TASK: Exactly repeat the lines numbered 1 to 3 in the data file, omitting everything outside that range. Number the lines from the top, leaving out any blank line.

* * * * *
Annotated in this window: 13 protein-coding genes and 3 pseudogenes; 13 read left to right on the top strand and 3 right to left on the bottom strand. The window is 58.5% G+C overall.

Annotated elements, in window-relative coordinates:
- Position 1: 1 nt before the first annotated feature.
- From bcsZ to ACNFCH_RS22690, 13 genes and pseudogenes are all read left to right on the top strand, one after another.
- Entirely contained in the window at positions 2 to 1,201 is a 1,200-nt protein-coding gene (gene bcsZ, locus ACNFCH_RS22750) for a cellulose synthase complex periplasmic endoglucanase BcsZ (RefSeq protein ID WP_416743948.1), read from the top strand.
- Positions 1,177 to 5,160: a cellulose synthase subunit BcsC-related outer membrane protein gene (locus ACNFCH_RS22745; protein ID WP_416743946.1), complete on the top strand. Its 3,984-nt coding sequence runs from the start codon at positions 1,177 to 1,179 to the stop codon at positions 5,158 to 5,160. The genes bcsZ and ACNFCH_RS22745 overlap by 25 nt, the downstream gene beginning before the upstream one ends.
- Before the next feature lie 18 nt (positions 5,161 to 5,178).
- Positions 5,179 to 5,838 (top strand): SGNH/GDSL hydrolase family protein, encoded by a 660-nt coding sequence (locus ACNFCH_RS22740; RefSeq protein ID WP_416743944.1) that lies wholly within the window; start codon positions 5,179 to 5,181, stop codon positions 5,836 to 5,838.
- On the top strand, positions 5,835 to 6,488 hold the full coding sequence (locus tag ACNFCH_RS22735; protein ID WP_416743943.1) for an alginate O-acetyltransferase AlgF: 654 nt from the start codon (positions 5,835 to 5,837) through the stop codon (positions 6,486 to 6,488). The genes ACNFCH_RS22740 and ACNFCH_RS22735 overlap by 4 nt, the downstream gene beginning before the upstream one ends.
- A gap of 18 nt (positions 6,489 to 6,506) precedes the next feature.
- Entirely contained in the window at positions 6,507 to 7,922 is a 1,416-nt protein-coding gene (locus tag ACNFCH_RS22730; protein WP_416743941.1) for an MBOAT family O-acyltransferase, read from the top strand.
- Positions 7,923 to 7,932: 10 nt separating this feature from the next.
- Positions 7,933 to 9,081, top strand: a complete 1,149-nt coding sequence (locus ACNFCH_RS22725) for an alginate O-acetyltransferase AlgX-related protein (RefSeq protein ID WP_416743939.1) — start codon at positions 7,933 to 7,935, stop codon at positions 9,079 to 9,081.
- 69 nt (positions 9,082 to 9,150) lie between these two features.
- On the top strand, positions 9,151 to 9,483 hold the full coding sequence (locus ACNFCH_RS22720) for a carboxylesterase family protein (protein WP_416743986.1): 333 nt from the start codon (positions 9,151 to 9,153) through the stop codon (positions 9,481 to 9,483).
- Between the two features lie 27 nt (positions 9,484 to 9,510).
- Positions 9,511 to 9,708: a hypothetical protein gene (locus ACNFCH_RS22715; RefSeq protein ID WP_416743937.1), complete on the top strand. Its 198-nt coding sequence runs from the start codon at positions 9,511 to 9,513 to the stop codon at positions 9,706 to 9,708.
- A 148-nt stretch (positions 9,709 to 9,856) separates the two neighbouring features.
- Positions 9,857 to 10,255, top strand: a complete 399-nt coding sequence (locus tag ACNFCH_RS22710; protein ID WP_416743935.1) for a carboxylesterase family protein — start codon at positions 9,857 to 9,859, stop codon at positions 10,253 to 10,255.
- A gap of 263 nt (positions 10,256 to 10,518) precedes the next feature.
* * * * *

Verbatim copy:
Annotated in this window: 13 protein-coding genes and 3 pseudogenes; 13 read left to right on the top strand and 3 right to left on the bottom strand. The window is 58.5% G+C overall.

Annotated elements, in window-relative coordinates:
- Position 1: 1 nt before the first annotated feature.